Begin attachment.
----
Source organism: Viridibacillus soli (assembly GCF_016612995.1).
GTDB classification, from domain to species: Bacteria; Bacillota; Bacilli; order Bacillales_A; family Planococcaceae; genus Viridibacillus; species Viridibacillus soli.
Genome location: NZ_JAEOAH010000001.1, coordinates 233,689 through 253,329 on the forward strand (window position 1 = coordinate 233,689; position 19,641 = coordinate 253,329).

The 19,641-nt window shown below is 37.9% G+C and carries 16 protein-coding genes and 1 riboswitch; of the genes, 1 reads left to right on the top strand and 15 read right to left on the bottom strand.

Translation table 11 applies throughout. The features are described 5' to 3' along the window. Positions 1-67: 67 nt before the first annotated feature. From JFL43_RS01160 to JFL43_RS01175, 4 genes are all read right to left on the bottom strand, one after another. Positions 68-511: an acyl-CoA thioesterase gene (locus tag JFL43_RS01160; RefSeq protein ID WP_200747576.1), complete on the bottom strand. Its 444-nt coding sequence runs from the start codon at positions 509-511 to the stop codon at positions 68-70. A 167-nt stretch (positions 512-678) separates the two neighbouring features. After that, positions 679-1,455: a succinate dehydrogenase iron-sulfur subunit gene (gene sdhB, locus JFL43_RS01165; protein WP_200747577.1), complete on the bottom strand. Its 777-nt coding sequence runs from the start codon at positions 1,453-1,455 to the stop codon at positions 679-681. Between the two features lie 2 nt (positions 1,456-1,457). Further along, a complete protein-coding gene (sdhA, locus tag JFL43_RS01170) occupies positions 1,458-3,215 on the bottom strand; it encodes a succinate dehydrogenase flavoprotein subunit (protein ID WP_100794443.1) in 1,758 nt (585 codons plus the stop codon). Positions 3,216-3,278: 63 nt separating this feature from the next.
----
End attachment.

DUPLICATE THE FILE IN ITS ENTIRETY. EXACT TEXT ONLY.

Source organism: Viridibacillus soli (assembly GCF_016612995.1).
GTDB classification, from domain to species: Bacteria; Bacillota; Bacilli; order Bacillales_A; family Planococcaceae; genus Viridibacillus; species Viridibacillus soli.
Genome location: NZ_JAEOAH010000001.1, coordinates 233,689 through 253,329 on the forward strand (window position 1 = coordinate 233,689; position 19,641 = coordinate 253,329).

The 19,641-nt window shown below is 37.9% G+C and carries 16 protein-coding genes and 1 riboswitch; of the genes, 1 reads left to right on the top strand and 15 read right to left on the bottom strand.

Translation table 11 applies throughout. The features are described 5' to 3' along the window. Positions 1-67: 67 nt before the first annotated feature. From JFL43_RS01160 to JFL43_RS01175, 4 genes are all read right to left on the bottom strand, one after another. Positions 68-511: an acyl-CoA thioesterase gene (locus tag JFL43_RS01160; RefSeq protein ID WP_200747576.1), complete on the bottom strand. Its 444-nt coding sequence runs from the start codon at positions 509-511 to the stop codon at positions 68-70. A 167-nt stretch (positions 512-678) separates the two neighbouring features. After that, positions 679-1,455: a succinate dehydrogenase iron-sulfur subunit gene (gene sdhB, locus JFL43_RS01165; protein WP_200747577.1), complete on the bottom strand. Its 777-nt coding sequence runs from the start codon at positions 1,453-1,455 to the stop codon at positions 679-681. Between the two features lie 2 nt (positions 1,456-1,457). Further along, a complete protein-coding gene (sdhA, locus tag JFL43_RS01170) occupies positions 1,458-3,215 on the bottom strand; it encodes a succinate dehydrogenase flavoprotein subunit (protein ID WP_100794443.1) in 1,758 nt (585 codons plus the stop codon). Positions 3,216-3,278: 63 nt separating this feature from the next.